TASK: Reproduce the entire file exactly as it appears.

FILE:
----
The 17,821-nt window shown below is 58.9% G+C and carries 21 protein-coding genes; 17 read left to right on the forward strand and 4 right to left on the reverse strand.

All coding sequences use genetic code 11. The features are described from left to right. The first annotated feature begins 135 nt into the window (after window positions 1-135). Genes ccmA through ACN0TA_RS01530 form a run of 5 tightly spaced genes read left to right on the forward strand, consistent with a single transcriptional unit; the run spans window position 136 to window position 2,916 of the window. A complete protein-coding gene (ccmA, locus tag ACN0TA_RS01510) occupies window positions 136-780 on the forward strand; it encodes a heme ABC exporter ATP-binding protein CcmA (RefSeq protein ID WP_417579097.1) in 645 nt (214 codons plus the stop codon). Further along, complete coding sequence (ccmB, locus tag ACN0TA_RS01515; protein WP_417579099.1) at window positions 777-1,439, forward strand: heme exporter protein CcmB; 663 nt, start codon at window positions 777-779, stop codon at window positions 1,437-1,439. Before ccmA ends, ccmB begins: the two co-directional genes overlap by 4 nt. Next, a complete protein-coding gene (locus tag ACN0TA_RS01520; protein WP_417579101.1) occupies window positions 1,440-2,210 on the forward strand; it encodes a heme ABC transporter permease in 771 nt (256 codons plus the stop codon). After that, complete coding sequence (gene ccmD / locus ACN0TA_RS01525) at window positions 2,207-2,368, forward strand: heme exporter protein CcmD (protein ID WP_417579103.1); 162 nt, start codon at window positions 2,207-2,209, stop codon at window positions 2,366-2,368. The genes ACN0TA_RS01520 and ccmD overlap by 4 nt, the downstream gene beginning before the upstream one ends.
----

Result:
The 17,821-nt window shown below is 58.9% G+C and carries 21 protein-coding genes; 17 read left to right on the forward strand and 4 right to left on the reverse strand.

All coding sequences use genetic code 11. The features are described from left to right. The first annotated feature begins 135 nt into the window (after window positions 1-135). Genes ccmA through ACN0TA_RS01530 form a run of 5 tightly spaced genes read left to right on the forward strand, consistent with a single transcriptional unit; the run spans window position 136 to window position 2,916 of the window. A complete protein-coding gene (ccmA, locus tag ACN0TA_RS01510) occupies window positions 136-780 on the forward strand; it encodes a heme ABC exporter ATP-binding protein CcmA (RefSeq protein ID WP_417579097.1) in 645 nt (214 codons plus the stop codon). Further along, complete coding sequence (ccmB, locus tag ACN0TA_RS01515; protein WP_417579099.1) at window positions 777-1,439, forward strand: heme exporter protein CcmB; 663 nt, start codon at window positions 777-779, stop codon at window positions 1,437-1,439. Before ccmA ends, ccmB begins: the two co-directional genes overlap by 4 nt. Next, a complete protein-coding gene (locus tag ACN0TA_RS01520; protein WP_417579101.1) occupies window positions 1,440-2,210 on the forward strand; it encodes a heme ABC transporter permease in 771 nt (256 codons plus the stop codon). After that, complete coding sequence (gene ccmD / locus ACN0TA_RS01525) at window positions 2,207-2,368, forward strand: heme exporter protein CcmD (protein ID WP_417579103.1); 162 nt, start codon at window positions 2,207-2,209, stop codon at window positions 2,366-2,368. The genes ACN0TA_RS01520 and ccmD overlap by 4 nt, the downstream gene beginning before the upstream one ends.